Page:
- The Church's Welcome. These are the lyrics to the song. And here is a breakdown of who all the people mentioned in the song actually are.
- The White Stripes have done a couple. "Lafayette Blues" is entirely composed of a long list of all the French street names in the band's native Detroit. On their final album, the song "Rag and Bone" includes a list of locations that the song's subjects intend to buy secondhand items at.
- The Bloodhound Gang's "Foxtrot Uniform Charlie Kilo" makes a list song out of a bunch of Unusual Euphemisms.
- "Money for Nothing" by Dire Straits has a List Chorus ("We got to move these refrigerators..."), rattling off the working-class schlub's electronics-store inventory.
- It's a short list: there are only four items on it (the actual lyrics are "we gotta install microwave ovens, custom kitchen deliveries, we got to move these refrigerators, we got to move these color TVs").
- The Pogues' "Transmetropolitan," which lists a bunch of neighborhoods and streets in London.
- "BAD" by Big Audio Dynamite (long, rhyming, semi-rapped lists of things that annoy the singer, tied together by the chorus "These are the things that drive me crazy/make me BAD").
- Allan Sherman had a few of these. "Holiday for States" was a version of "Holiday for Strings" in which he listed all fifty states plus DC. Many of his other songs were lists of things he or other people did. "Harvey and Sheila" is a short biography of the title couple. "Hungarian Goulash no.5" is a list of national cuisines (Borscht is what they're serving in the Soviet/Wait! I think I've got some on the stove yet"). "One Hippopotami" is a catalogue of irregular plural words (When Ben Casey meets Kildare you have a paradox"). Both versions of "Hello Muddah Hello Fadduh" is a list of stuff going on at camp. "Pills" is about....well, you get the idea.
- Perry Como's "A You're Adorable:"
'A', you're adorable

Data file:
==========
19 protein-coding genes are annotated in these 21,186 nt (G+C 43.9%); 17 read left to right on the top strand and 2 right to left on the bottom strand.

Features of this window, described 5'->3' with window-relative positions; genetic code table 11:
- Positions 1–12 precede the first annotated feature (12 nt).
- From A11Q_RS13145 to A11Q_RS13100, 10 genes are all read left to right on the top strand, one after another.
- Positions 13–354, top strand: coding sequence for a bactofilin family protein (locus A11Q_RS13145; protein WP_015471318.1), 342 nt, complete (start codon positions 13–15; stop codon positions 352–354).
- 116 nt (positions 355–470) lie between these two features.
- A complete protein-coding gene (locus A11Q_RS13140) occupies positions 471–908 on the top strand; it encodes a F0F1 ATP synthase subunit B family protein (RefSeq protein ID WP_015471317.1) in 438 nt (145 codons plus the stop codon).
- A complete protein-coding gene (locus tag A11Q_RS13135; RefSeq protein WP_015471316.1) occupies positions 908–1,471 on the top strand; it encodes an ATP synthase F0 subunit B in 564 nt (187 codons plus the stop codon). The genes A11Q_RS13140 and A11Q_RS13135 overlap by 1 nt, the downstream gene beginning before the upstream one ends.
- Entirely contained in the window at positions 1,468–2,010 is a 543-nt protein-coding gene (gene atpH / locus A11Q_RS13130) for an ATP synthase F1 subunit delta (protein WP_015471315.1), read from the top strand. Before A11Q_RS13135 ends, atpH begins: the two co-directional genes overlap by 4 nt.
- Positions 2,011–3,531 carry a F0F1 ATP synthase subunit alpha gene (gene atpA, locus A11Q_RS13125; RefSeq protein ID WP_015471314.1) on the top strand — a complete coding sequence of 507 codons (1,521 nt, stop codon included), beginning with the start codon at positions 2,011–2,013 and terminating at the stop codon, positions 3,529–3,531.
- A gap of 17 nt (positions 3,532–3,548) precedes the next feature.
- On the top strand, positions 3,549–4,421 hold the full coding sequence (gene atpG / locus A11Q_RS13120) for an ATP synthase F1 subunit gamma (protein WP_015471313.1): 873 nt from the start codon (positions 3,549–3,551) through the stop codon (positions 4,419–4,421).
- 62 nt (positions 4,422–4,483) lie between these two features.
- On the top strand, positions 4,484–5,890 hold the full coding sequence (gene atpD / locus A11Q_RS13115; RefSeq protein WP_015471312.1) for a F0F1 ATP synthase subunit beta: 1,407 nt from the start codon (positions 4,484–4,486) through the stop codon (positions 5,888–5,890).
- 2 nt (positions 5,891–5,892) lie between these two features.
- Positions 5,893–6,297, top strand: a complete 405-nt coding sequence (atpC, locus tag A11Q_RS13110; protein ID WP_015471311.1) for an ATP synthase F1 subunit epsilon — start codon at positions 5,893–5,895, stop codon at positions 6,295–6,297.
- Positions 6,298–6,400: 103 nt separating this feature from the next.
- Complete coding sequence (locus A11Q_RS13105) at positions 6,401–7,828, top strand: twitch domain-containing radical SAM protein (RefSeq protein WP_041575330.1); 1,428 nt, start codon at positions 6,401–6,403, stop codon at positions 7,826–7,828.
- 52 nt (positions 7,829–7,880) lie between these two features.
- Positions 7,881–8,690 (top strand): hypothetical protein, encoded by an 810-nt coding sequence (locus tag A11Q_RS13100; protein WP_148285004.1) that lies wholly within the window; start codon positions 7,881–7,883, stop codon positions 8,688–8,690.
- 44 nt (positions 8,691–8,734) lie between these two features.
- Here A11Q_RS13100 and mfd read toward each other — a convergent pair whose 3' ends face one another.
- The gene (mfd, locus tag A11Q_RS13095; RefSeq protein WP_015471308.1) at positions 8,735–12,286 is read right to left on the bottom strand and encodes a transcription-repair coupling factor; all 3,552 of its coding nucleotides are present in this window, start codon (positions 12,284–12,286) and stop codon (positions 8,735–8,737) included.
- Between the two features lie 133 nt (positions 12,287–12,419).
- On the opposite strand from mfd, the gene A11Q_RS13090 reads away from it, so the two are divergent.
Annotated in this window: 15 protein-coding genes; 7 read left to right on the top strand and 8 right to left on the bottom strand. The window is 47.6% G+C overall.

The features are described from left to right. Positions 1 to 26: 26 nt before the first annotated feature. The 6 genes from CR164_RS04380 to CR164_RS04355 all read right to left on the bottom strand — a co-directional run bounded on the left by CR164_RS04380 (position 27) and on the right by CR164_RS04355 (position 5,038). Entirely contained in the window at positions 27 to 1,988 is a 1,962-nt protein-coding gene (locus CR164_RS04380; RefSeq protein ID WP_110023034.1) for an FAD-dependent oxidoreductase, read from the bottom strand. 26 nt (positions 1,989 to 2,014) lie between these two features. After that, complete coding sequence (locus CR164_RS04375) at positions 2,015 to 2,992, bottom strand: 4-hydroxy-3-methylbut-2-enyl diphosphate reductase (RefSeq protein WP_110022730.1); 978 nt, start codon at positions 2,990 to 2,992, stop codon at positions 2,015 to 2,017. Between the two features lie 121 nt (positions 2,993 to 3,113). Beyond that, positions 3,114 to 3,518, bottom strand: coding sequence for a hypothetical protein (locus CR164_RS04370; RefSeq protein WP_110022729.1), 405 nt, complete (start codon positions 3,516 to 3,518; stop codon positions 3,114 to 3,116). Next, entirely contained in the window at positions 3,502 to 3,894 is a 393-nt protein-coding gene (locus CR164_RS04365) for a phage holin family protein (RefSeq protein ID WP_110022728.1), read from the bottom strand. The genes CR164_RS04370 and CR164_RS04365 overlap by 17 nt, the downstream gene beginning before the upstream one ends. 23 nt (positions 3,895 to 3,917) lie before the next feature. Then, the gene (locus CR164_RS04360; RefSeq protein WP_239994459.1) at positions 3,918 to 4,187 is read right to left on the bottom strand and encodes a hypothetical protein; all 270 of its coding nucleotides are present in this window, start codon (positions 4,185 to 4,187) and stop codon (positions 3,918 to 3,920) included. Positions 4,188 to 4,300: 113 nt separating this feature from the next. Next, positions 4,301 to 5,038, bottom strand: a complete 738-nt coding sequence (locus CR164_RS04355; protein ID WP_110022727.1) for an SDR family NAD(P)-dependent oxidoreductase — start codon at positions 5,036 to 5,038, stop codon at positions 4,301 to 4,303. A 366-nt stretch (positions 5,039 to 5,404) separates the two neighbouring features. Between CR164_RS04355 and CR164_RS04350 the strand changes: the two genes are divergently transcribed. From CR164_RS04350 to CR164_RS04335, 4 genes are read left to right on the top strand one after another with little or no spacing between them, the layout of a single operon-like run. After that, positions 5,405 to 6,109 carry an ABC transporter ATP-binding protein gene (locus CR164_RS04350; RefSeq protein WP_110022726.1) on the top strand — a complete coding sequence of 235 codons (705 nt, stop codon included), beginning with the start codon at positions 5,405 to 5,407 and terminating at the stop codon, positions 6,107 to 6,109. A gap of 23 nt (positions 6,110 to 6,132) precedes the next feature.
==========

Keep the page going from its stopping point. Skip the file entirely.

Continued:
'B', you're so beautiful
'C', you're a cutie full of charms
- "Nell Flaherty's Drake" is a list of curses called down upon the person who killed the animal in question:
May his spade never dig, may his sow never pig
May each hair in his wig be well trashed with the flail
My his door never latch, may his roof have no thatch
May his turkeys not hatch, may the rats eat his meal
- "Fifty Nifty United States" lists the states in alphabetical order.
- Robert Goulet's "Summer Sounds" lists things like "the sizzle of the hot dogs at a barbecue" and "whistles on the beach when a peach goes by."
- The Statler Brothers did a couple of these. "Pictures" is a list of photos of friends and family and "The Class of '57" is a list of high school graduates and what became of them. "Whatever Happened to Randolph Scott?" lists a number of cowboy actors the singer would have preferred to movies of the time, while "Do You Remember These?" is a list of childhood and teenage nostalgia:
Dancin' close, little moron jokes, and cooties in her hair
Captain Midnight, Ovaltine and the Whip at the county fair
Charles Atlas course, Roy Rogers' horse, and only the Shadow knows
Ah do you remember those
- The counting part in the Violent Femmes' "Kiss Off" ("Okay, that's one, one, one cause you left me...")
- The dB's' "Amplifier" lists all the belongings the subject of the song's ex stole from him or destroyed while he was out. "But she left his amplifier..."
- "Roman Nvmerals" by Fergus & Geronimo initially seems to have Word Salad Lyrics, but is actually a list of places in modern life where you're likely to encounter roman numerals:
Superbowl sweatshirtsStar Wars prequelsTextbook diagramsRambo sequelsRoman numerals!
- A couple Southern Rock bands have songs that list other Southern Rock bands or artists:
- Molly Hatchet's "Gator Country" references a few artists and the states they come from in each verse, then the singer sings about how he prefers his home state of Florida (gator country). In order, they are: Lynyrd Skynyrd (Alabama note ); Charlie Daniels (Tennessee); Richard Betts (Georgia); Elvin Bishop (Mississippi); the Marshall Tucker Band (state not mentioned, but they're from South Carolina); and finally The Outlaws, fellows from Florida ("Tampa town, a mighty fine place to be").
- And The Charlie Daniels Band song "The South's Gonna Do It Again" listed off some Shoutouts to other Southern Rock bands, such as the Marshall Tucker Band ("them Tucker boys"), Lynyrd Skynyrd, Richard Betts, ZZ Top, Barefoot Jerry, and "C.D.B." (themselves).
- The Robert Fripp song (featuring David Byrne) "Under Heavy Manners" consists almost entirely of a list of apparently random -isms.
- Woven Hand's song "Coup Stick" is a somewhat less obvious example. The liner notes for the album just lists the kings of Israel from the Old Testament, but this doesn't match up to what David Eugene Edwards sings in the song itself—because he sings the literal meanings of their names, translated into English.